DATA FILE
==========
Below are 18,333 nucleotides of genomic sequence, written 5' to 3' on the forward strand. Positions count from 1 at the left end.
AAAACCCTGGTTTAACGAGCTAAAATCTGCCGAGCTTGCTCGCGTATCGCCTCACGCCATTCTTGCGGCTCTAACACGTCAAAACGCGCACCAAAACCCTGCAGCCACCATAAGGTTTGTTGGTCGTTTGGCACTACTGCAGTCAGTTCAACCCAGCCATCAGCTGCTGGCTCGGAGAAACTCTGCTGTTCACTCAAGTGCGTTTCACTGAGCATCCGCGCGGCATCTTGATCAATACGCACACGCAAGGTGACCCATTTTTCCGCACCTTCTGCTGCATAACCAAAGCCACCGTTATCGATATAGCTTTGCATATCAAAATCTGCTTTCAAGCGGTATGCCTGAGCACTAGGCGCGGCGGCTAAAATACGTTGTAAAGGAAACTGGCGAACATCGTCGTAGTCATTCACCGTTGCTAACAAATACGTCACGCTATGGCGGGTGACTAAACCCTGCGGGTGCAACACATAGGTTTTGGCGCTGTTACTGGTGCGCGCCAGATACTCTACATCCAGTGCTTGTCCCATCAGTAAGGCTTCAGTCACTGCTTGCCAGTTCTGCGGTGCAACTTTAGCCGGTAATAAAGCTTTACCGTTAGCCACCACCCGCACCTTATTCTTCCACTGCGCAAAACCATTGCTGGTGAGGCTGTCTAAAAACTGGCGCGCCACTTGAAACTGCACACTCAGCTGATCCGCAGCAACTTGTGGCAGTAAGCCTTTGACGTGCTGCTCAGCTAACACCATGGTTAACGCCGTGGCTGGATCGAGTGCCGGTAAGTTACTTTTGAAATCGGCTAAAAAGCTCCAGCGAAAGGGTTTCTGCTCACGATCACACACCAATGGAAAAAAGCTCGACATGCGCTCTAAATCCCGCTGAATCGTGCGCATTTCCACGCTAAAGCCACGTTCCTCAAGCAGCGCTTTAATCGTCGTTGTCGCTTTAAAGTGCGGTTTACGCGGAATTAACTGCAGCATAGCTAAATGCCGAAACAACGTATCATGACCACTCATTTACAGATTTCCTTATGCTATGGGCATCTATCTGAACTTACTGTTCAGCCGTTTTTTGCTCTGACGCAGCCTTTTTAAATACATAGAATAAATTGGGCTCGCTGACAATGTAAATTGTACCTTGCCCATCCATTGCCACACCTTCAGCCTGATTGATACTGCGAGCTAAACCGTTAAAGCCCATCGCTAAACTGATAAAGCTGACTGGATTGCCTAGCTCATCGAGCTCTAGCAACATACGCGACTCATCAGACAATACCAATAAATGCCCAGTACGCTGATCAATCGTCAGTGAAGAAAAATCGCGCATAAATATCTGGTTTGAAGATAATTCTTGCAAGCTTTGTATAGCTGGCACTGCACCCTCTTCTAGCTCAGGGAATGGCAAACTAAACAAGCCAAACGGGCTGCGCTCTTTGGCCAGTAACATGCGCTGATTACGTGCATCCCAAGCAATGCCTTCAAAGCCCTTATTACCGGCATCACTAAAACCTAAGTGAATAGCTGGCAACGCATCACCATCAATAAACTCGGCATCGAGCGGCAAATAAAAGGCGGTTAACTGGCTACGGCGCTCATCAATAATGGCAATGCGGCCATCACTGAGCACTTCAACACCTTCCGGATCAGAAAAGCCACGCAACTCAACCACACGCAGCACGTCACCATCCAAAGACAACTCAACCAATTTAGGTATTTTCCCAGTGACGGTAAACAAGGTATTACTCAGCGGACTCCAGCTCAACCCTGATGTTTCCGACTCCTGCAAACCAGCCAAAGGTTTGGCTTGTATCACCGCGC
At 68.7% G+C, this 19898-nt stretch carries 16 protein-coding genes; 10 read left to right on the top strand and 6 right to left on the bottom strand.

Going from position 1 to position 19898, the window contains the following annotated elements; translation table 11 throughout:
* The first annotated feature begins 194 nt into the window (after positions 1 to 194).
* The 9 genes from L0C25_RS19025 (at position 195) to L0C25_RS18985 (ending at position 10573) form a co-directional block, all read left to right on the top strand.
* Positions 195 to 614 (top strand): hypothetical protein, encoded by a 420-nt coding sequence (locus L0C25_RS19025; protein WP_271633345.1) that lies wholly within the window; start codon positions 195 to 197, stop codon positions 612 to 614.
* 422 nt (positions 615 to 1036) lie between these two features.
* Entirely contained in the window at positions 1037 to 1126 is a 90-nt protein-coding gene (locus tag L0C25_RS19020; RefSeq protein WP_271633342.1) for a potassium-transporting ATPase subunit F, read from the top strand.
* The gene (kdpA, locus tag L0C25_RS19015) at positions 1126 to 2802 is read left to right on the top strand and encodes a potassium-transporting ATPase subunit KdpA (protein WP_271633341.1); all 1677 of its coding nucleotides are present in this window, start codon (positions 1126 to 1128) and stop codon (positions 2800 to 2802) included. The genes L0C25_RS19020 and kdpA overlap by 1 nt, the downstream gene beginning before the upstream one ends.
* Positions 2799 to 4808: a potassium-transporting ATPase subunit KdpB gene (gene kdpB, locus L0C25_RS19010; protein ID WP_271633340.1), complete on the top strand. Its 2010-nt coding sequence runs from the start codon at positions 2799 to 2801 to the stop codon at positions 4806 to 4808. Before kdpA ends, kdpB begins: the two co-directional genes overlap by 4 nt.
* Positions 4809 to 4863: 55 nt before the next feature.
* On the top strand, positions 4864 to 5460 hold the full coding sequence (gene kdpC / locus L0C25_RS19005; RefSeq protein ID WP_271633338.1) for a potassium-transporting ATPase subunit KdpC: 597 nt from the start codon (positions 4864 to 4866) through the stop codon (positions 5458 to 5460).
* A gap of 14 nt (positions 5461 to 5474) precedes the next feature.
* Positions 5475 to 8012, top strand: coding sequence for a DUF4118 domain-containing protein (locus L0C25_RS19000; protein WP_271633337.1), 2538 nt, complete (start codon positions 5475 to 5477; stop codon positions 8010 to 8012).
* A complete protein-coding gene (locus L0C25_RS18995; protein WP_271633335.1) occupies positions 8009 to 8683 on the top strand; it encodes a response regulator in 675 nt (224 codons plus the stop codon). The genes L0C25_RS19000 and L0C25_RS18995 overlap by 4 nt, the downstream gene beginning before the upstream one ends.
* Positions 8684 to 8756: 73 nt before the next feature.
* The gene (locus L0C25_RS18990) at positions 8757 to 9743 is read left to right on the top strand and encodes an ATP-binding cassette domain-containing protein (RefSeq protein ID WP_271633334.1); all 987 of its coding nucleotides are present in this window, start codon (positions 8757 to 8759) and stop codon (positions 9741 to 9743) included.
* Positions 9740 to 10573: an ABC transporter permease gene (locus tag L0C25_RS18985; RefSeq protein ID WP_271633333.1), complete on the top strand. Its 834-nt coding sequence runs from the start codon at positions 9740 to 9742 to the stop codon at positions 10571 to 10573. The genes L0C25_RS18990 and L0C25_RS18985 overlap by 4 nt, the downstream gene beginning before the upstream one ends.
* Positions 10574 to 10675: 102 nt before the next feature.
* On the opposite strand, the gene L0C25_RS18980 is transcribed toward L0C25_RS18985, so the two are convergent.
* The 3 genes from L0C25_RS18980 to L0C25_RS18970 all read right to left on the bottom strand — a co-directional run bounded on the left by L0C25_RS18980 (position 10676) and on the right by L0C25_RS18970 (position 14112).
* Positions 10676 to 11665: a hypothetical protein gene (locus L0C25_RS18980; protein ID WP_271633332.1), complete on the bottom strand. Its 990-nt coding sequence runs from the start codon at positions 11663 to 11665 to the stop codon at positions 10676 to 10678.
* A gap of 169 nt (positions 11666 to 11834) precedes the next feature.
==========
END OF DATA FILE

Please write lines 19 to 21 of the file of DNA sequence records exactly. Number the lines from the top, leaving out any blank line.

* Positions 9740 to 10573: an ABC transporter permease gene (locus tag L0C25_RS18985; RefSeq protein ID WP_271633333.1), complete on the top strand. Its 834-nt coding sequence runs from the start codon at positions 9740 to 9742 to the stop codon at positions 10571 to 10573. The genes L0C25_RS18990 and L0C25_RS18985 overlap by 4 nt, the downstream gene beginning before the upstream one ends.
* Positions 10574 to 10675: 102 nt before the next feature.
* On the opposite strand, the gene L0C25_RS18980 is transcribed toward L0C25_RS18985, so the two are convergent.